By Göran R Buckhorn
Yesterday, when it was not the 2020 Boat Races on the River Thames due to the Coronavirus outbreak, rowing writer Martin Gough published an interesting article on his website Classic Rowing. ‘Instead we will have to make do with looking back at some great races of the past,’ he wrote.
The first of the ‘great races of the past’ Gough mentions is the 1877 Boat Race, known to be the only ‘dead heat’ race in the history of the races between Oxford and Cambridge. Rowing history buffs, or as we call them on this website, ‘HTBS Types’, of course are familiar with the controversial verdict the finish judge ‘Honest’ John Phelps delivered, a dead heat – a brave result to present at the time.
However, soon there was a phrase added, that Honest Phelps did not say: ‘A Dead Heat… to Oxford by six feet’. Poor Phelps was said to have been drunk and became a joke, and the fictitious verdict was spread in the Boat Race sources over the years and repeated by rowing historians and writers who should have known better.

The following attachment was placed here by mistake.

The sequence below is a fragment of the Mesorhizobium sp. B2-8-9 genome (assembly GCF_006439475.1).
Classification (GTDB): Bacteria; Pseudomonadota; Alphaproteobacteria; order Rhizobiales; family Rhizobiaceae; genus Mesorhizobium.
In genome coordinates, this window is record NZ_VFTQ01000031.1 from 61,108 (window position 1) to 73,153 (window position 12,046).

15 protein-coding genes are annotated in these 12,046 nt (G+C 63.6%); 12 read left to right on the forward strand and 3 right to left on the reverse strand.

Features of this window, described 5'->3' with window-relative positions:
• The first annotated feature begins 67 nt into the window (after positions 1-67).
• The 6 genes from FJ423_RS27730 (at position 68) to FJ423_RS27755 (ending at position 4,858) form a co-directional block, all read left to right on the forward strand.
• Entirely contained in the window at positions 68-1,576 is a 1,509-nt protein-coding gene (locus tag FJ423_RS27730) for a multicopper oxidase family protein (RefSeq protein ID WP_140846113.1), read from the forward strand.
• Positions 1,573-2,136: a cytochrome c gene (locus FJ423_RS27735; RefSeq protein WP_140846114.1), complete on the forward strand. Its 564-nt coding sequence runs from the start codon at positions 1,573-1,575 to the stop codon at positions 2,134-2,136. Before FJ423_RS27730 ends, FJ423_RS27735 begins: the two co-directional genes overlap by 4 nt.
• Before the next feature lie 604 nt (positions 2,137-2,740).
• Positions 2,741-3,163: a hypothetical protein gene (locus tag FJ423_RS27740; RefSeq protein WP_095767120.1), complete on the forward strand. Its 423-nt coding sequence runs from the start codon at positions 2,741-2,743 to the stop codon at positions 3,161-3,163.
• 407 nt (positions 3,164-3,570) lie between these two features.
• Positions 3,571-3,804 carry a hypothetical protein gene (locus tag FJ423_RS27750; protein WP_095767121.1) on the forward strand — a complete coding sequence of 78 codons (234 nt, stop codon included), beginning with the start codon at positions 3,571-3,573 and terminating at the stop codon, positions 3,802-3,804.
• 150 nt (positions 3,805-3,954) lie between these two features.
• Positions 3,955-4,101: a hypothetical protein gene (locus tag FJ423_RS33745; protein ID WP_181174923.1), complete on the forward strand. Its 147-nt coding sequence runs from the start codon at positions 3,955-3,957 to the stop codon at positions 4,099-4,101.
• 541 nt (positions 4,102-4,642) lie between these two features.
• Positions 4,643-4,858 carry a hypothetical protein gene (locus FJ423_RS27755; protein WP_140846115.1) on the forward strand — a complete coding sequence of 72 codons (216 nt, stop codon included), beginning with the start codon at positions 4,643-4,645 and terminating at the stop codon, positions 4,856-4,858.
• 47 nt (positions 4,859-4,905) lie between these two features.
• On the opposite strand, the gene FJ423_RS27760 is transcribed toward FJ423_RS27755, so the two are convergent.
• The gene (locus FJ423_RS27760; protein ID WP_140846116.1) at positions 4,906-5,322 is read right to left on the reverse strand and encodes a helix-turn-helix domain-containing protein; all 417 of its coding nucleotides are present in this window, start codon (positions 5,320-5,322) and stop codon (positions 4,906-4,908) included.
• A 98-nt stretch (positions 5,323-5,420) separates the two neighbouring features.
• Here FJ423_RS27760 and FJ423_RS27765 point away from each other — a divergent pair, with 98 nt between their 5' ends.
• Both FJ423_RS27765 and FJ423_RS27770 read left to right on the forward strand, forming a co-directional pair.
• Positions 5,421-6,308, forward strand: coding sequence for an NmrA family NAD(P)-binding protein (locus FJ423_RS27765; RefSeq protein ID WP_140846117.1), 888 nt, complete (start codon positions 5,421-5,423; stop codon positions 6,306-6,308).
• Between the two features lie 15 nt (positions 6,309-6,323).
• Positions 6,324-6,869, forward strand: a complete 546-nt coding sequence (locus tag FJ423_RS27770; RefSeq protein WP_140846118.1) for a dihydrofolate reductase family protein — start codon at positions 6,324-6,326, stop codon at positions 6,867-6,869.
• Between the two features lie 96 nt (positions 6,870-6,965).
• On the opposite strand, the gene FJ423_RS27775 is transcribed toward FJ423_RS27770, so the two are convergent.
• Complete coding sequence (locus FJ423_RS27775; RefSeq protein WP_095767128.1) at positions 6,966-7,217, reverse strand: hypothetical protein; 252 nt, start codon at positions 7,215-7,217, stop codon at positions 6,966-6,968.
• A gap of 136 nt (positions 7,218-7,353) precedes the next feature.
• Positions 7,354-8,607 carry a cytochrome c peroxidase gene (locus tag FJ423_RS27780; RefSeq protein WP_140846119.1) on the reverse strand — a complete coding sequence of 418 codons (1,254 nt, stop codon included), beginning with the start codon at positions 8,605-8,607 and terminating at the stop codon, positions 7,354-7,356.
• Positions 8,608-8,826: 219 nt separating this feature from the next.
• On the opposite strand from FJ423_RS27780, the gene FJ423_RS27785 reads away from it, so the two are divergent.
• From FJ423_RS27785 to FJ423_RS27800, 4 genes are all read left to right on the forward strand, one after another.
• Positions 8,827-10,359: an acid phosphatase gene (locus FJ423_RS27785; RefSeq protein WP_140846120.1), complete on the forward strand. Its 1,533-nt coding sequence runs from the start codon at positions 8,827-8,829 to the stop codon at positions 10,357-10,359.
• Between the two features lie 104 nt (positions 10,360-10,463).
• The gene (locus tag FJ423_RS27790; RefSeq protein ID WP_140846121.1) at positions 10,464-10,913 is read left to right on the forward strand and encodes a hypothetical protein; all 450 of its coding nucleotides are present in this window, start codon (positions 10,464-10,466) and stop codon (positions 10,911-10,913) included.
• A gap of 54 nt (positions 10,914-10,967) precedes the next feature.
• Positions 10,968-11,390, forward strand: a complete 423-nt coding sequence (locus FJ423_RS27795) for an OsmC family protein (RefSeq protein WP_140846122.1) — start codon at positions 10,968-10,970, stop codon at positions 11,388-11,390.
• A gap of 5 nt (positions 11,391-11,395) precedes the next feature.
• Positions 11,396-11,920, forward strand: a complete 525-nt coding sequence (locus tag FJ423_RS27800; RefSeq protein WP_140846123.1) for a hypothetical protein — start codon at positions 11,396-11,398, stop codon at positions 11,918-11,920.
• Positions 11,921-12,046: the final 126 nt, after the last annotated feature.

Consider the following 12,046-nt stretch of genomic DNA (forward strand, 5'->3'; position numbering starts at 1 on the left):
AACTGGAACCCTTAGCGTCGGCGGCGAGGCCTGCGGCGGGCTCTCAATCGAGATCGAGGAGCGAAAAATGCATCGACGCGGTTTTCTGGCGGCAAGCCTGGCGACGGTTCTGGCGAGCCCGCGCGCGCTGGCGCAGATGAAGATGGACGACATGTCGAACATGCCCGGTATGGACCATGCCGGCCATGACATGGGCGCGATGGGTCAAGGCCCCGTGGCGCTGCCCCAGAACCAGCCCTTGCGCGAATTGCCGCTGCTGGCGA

In his article Martin Gough links to an article published in April 2014 on HTBS, which Tim Koch wrote about the race. In Tim’s article is also a wonderful video that he produced about the 1877 race and Honest Phelps. In his 28-minute film, Tim interviews members of the Phelps family, including the Phelps family historian Maurice Phelps.
After Gough had posted a Tweet about his article yesterday, Tim’s film made the rounds on social media. One of the nice comments about Tim’s marvellous job with his film came from Richard Phelps, an Olympian, Henley Steward, Cambridge Blue and Boat Race umpire, who himself once believed in the ‘… to Oxford by six feet’. Well, until Tim put things right.
Thanks for sharing and reminding me of what a great job @boatsing did in #researching and #presenting this important story. And so sad that rowing luminaries perpetuate this #myth . Anyway………….please watch https://t.co/AASCFhkfa0
— Richard Phelps (@richardphelpsie) March 29, 2020
For those who did not see Martin Gough’s article, his and Richard Phelps’s Tweets or those who would like to watch or re-watch Tim’s film, here you are: